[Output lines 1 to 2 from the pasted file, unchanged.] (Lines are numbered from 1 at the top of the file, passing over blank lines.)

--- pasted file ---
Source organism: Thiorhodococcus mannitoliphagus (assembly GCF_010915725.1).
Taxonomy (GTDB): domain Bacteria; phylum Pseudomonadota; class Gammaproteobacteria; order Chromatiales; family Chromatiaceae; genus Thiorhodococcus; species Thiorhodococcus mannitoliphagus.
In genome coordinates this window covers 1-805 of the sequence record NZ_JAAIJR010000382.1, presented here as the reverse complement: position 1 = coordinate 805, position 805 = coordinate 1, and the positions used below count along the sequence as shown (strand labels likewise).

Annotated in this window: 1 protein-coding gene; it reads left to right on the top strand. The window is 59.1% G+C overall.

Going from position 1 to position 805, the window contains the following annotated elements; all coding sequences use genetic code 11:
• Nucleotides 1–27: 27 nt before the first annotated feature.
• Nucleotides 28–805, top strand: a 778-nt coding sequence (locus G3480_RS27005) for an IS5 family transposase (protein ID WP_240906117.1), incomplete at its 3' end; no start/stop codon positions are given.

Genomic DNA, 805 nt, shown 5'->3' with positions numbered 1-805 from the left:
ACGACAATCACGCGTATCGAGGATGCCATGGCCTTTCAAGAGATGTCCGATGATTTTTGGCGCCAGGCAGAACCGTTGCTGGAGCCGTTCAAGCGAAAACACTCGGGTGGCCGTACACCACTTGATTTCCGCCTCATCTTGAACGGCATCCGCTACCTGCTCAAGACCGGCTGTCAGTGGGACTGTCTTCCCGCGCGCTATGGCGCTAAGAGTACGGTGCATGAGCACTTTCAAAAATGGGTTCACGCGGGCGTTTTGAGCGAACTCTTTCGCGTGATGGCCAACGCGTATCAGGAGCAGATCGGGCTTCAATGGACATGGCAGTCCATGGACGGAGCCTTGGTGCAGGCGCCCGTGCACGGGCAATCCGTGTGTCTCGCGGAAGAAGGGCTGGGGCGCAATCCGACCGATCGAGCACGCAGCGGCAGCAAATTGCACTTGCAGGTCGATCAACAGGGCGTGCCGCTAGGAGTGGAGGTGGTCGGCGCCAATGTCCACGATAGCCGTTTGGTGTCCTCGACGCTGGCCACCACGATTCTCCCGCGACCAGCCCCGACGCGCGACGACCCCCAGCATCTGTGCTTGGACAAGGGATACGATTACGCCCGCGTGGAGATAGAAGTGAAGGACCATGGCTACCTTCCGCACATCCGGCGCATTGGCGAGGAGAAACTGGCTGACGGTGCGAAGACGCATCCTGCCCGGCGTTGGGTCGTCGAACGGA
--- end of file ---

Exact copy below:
Source organism: Thiorhodococcus mannitoliphagus (assembly GCF_010915725.1).
Taxonomy (GTDB): domain Bacteria; phylum Pseudomonadota; class Gammaproteobacteria; order Chromatiales; family Chromatiaceae; genus Thiorhodococcus; species Thiorhodococcus mannitoliphagus.